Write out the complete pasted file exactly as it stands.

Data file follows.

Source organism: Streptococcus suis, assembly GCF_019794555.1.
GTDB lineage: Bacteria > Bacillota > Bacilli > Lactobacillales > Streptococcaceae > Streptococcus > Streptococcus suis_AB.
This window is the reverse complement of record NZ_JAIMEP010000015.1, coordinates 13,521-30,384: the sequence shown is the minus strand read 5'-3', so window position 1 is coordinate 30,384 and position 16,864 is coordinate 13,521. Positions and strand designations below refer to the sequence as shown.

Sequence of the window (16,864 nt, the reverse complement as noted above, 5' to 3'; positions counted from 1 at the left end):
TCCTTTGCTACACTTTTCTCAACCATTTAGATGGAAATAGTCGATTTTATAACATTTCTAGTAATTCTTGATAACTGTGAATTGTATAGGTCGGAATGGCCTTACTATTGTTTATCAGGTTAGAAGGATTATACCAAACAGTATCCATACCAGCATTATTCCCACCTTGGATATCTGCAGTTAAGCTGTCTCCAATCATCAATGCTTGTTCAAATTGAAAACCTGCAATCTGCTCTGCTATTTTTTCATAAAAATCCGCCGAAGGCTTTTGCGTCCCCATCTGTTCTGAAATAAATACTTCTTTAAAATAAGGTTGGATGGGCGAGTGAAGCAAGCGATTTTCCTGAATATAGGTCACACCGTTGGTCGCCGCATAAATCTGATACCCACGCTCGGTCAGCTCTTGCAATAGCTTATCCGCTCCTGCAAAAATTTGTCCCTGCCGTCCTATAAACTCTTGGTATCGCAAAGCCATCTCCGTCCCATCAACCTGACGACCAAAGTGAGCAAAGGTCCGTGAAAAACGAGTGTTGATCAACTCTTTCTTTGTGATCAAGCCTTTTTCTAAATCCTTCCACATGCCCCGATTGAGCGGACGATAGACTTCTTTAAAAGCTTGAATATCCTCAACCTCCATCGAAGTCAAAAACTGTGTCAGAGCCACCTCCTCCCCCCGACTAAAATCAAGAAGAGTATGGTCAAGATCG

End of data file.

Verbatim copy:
Source organism: Streptococcus suis, assembly GCF_019794555.1.
GTDB lineage: Bacteria > Bacillota > Bacilli > Lactobacillales > Streptococcaceae > Streptococcus > Streptococcus suis_AB.
This window is the reverse complement of record NZ_JAIMEP010000015.1, coordinates 13,521-30,384: the sequence shown is the minus strand read 5'-3', so window position 1 is coordinate 30,384 and position 16,864 is coordinate 13,521. Positions and strand designations below refer to the sequence as shown.

Sequence of the window (16,864 nt, the reverse complement as noted above, 5' to 3'; positions counted from 1 at the left end):
TCCTTTGCTACACTTTTCTCAACCATTTAGATGGAAATAGTCGATTTTATAACATTTCTAGTAATTCTTGATAACTGTGAATTGTATAGGTCGGAATGGCCTTACTATTGTTTATCAGGTTAGAAGGATTATACCAAACAGTATCCATACCAGCATTATTCCCACCTTGGATATCTGCAGTTAAGCTGTCTCCAATCATCAATGCTTGTTCAAATTGAAAACCTGCAATCTGCTCTGCTATTTTTTCATAAAAATCCGCCGAAGGCTTTTGCGTCCCCATCTGTTCTGAAATAAATACTTCTTTAAAATAAGGTTGGATGGGCGAGTGAAGCAAGCGATTTTCCTGAATATAGGTCACACCGTTGGTCGCCGCATAAATCTGATACCCACGCTCGGTCAGCTCTTGCAATAGCTTATCCGCTCCTGCAAAAATTTGTCCCTGCCGTCCTATAAACTCTTGGTATCGCAAAGCCATCTCCGTCCCATCAACCTGACGACCAAAGTGAGCAAAGGTCCGTGAAAAACGAGTGTTGATCAACTCTTTCTTTGTGATCAAGCCTTTTTCTAAATCCTTCCACATGCCCCGATTGAGCGGACGATAGACTTCTTTAAAAGCTTGAATATCCTCAACCTCCATCGAAGTCAAAAACTGTGTCAGAGCCACCTCCTCCCCCCGACTAAAATCAAGAAGAGTATGGTCAAGATCG